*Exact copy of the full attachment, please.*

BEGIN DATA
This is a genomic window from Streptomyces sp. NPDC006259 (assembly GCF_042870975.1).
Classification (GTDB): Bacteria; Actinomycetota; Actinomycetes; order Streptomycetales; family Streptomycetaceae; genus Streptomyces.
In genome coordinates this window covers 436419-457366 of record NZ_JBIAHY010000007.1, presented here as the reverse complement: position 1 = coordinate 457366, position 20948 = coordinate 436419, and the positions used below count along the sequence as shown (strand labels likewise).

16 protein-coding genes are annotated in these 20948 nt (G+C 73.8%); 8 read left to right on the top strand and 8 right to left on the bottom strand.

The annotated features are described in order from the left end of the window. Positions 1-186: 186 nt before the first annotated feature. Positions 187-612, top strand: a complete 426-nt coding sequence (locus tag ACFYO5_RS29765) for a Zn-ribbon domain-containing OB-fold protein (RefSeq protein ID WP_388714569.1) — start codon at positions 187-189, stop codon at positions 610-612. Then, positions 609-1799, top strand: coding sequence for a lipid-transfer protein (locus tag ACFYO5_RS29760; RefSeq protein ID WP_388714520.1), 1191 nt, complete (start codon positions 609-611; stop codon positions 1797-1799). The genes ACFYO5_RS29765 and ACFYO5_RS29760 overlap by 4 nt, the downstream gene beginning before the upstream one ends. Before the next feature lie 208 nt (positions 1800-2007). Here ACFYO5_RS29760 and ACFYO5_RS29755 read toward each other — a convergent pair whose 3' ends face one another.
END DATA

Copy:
This is a genomic window from Streptomyces sp. NPDC006259 (assembly GCF_042870975.1).
Classification (GTDB): Bacteria; Actinomycetota; Actinomycetes; order Streptomycetales; family Streptomycetaceae; genus Streptomyces.
In genome coordinates this window covers 436419-457366 of record NZ_JBIAHY010000007.1, presented here as the reverse complement: position 1 = coordinate 457366, position 20948 = coordinate 436419, and the positions used below count along the sequence as shown (strand labels likewise).

16 protein-coding genes are annotated in these 20948 nt (G+C 73.8%); 8 read left to right on the top strand and 8 right to left on the bottom strand.

The annotated features are described in order from the left end of the window. Positions 1-186: 186 nt before the first annotated feature. Positions 187-612, top strand: a complete 426-nt coding sequence (locus tag ACFYO5_RS29765) for a Zn-ribbon domain-containing OB-fold protein (RefSeq protein ID WP_388714569.1) — start codon at positions 187-189, stop codon at positions 610-612. Then, positions 609-1799, top strand: coding sequence for a lipid-transfer protein (locus tag ACFYO5_RS29760; RefSeq protein ID WP_388714520.1), 1191 nt, complete (start codon positions 609-611; stop codon positions 1797-1799). The genes ACFYO5_RS29765 and ACFYO5_RS29760 overlap by 4 nt, the downstream gene beginning before the upstream one ends. Before the next feature lie 208 nt (positions 1800-2007). Here ACFYO5_RS29760 and ACFYO5_RS29755 read toward each other — a convergent pair whose 3' ends face one another.